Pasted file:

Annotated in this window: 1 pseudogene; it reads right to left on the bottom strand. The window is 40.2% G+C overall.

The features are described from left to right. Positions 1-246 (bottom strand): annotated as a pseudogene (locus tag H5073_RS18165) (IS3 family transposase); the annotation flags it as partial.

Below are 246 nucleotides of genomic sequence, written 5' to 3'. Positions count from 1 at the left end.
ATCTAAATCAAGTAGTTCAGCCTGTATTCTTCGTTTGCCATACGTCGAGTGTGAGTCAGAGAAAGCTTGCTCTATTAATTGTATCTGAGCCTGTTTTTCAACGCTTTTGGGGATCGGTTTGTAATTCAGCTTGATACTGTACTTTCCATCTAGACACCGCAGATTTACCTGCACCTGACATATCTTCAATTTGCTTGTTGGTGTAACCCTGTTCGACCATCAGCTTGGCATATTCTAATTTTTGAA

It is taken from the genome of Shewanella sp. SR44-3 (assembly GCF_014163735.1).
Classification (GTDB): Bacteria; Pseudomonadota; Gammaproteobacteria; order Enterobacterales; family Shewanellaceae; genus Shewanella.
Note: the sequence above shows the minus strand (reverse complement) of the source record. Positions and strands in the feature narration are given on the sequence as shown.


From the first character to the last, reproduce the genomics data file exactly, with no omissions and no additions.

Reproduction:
Annotated in this window: 1 pseudogene; it reads right to left on the bottom strand. The window is 40.2% G+C overall.

The features are described from left to right. Positions 1-246 (bottom strand): annotated as a pseudogene (locus tag H5073_RS18165) (IS3 family transposase); the annotation flags it as partial.

Below are 246 nucleotides of genomic sequence, written 5' to 3'. Positions count from 1 at the left end.
ATCTAAATCAAGTAGTTCAGCCTGTATTCTTCGTTTGCCATACGTCGAGTGTGAGTCAGAGAAAGCTTGCTCTATTAATTGTATCTGAGCCTGTTTTTCAACGCTTTTGGGGATCGGTTTGTAATTCAGCTTGATACTGTACTTTCCATCTAGACACCGCAGATTTACCTGCACCTGACATATCTTCAATTTGCTTGTTGGTGTAACCCTGTTCGACCATCAGCTTGGCATATTCTAATTTTTGAA

It is taken from the genome of Shewanella sp. SR44-3 (assembly GCF_014163735.1).
Classification (GTDB): Bacteria; Pseudomonadota; Gammaproteobacteria; order Enterobacterales; family Shewanellaceae; genus Shewanella.
Note: the sequence above shows the minus strand (reverse complement) of the source record. Positions and strands in the feature narration are given on the sequence as shown.